Most pure mathematics takes as a starting point a set of objects. If things stopped there, we would be dealing just with set theory; but we branch into other areas of pure mathematics by adding structure to the set.
Defining such a structure may involve calling out particular elements of the set or particular subsets whose element have some particular relationship to one another; or it may involve some mapping from one element in the set to other or an operation that takes two elements of the set and produces a third.
Calling out particular subsets is the basis for the branch known as topology. If the choice of subsets meets certain criteria (which we'll get to shortly), the set (along with the called-out subsets) is called a topological space.
Defining an operation that takes two elements of the set and produces a third that is also in the set (think of adding two numbers or concatenating two strings) is the basis for the branch known as group theory. If the operation meets certain criteria (which we'll also get to shortly), the set and the operation is called a group.
Some structures involve reference to one or more additional sets (such as the set of real numbers). For example, one might define an operation that takes two elements of a set and gives a number that can be thought of as the "distance" between the two elements. As long as that operation follows certain rules (such as the distance between two distinct elements always being positive and the distance between an element and itself always being 0) then the operation is called a metric and the set and the operation is called a metric space.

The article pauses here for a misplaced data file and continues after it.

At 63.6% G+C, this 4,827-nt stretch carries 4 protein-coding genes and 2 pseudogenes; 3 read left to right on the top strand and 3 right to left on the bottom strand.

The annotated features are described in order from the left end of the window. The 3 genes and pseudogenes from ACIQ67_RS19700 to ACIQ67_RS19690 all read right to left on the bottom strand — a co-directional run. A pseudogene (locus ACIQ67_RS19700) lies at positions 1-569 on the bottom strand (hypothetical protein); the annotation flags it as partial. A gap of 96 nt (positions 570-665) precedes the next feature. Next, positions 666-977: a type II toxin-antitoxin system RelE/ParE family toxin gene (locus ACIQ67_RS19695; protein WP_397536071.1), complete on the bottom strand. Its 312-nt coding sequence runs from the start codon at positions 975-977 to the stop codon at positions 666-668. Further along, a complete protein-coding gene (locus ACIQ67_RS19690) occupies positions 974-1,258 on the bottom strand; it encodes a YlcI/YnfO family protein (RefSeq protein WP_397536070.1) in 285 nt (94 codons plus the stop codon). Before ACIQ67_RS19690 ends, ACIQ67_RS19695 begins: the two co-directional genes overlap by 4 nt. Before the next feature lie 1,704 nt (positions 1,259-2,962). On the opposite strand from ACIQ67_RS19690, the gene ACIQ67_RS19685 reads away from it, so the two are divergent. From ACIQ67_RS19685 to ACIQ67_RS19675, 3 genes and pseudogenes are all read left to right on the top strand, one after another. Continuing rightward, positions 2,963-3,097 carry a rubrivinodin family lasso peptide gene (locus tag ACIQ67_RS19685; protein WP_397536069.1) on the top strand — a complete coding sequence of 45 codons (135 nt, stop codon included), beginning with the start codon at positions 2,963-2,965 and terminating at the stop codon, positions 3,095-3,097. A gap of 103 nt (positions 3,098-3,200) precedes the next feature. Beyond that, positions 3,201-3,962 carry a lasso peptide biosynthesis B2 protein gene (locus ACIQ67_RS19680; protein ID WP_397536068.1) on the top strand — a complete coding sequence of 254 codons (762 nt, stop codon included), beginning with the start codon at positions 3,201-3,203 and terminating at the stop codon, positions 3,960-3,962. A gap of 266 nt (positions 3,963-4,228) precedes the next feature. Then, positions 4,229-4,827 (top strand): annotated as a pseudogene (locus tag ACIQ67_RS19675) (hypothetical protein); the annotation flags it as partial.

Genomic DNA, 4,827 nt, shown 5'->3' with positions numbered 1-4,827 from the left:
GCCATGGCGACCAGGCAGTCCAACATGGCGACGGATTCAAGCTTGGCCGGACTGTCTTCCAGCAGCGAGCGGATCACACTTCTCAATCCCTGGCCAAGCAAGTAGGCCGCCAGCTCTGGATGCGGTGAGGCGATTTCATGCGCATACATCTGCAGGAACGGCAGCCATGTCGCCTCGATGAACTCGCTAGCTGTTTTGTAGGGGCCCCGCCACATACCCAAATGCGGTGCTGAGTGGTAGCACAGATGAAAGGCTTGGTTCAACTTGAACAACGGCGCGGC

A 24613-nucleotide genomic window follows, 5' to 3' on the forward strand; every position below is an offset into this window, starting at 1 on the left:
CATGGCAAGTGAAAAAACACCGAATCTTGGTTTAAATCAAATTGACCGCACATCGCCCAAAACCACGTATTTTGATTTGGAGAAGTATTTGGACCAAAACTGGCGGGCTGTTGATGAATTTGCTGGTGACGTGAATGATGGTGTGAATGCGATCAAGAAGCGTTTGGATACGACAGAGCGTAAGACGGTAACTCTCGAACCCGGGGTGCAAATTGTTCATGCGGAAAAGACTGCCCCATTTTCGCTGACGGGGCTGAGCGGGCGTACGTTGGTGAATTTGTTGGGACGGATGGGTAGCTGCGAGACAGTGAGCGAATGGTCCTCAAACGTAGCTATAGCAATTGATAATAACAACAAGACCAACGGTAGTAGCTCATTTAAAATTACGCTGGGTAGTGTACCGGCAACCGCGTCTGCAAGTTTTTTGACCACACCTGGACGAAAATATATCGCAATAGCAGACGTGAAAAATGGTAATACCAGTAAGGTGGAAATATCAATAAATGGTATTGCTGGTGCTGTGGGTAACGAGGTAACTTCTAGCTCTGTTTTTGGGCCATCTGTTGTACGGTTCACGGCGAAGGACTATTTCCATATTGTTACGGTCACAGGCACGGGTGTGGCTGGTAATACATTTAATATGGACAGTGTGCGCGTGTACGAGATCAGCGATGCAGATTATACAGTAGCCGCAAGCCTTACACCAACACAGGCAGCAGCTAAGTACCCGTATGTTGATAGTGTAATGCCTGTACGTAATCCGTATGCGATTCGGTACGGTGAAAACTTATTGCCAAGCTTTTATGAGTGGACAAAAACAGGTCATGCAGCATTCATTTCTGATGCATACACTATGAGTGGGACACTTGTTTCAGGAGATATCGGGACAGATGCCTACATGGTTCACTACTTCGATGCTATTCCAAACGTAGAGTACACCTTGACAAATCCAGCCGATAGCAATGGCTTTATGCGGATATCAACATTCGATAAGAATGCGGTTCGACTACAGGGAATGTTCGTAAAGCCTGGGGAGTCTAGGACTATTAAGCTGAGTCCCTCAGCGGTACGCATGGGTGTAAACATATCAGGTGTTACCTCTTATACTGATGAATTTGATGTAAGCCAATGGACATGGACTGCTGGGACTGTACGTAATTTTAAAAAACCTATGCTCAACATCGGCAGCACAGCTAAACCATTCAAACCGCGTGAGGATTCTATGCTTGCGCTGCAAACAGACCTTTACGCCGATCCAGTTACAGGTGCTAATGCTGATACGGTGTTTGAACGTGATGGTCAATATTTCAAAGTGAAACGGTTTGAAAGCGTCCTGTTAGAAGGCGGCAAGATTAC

In the next few entries in this project, we'll take a look at the criteria necessary for a set + operation to be a group and for a set + collection of subsets to be a topological space.
UPDATE: next post
The original post was in the category: poincare_project but I'm still in the process of migrating categories over.